How to check if a function exists in C/C++?


Certain situations in my code, I end up invoking the function only if that function is defined, or else I should not. How can I achieve this?

if (function 'sum' exists ) then invoke sum ()

Maybe the other way around to ask this question is how to determine if function is defined at runtime and if so, then invoke?


While other replies are helpful advices (dlsym, function pointers, …), you cannot compile C++ code referring to a function which does not exist. At minimum, the function has to be declared; if it is not, your code won’t compile. If nothing (a compilation unit, some object file, some library) defines the function, the linker would complain (unless it is weak, see below).

But you should really explain why you are asking that. I can’t guess, and there is some way to achieve your unstated goal.

Notice that dlsym often requires functions without name mangling, i.e. declared as extern "C".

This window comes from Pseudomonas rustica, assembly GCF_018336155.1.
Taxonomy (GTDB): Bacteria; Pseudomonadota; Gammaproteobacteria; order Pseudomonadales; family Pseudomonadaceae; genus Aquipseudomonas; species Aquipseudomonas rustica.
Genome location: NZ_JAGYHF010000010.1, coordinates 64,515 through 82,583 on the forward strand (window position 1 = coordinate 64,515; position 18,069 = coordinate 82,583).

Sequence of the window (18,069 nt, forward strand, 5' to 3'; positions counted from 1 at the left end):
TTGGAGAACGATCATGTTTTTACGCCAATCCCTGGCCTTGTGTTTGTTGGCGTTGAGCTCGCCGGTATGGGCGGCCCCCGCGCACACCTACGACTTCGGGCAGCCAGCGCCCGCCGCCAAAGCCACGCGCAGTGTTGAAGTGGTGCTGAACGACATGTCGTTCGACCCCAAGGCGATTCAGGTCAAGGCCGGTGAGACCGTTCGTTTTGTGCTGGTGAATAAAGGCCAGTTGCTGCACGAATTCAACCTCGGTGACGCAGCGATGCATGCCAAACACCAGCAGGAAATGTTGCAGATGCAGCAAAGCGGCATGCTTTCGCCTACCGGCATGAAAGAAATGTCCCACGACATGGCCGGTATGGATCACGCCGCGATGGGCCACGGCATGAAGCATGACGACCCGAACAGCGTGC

If coding on Linux with GCC, you might also use the weak function attribute in declarations. The linker would then set undefined weak symbols to null.


If you are getting the function name from some input, you should be aware that only a subset of functions should be callable that way (if you call an arbitrary function without care, it will crash!) and you’ll better explicitly construct that subset. You could then use a std::map, or dlsym (with each function in the subset declared extern "C"). Notice that dlopen with a NULL path gives a handle to the main program, which you should link with -rdynamic to have it work correctly.

You really want to call by their name only a suitably defined subset of functions. For instance, you probably don’t want to call this way abort, exit, or fork.

NB. If you know dynamically the signature of the called function, you might want to use libffi to call it.

Answered By – Basile Starynkevitch

This Answer collected from stackoverflow, is licensed under cc by-sa 2.5 , cc by-sa 3.0 and cc by-sa 4.0

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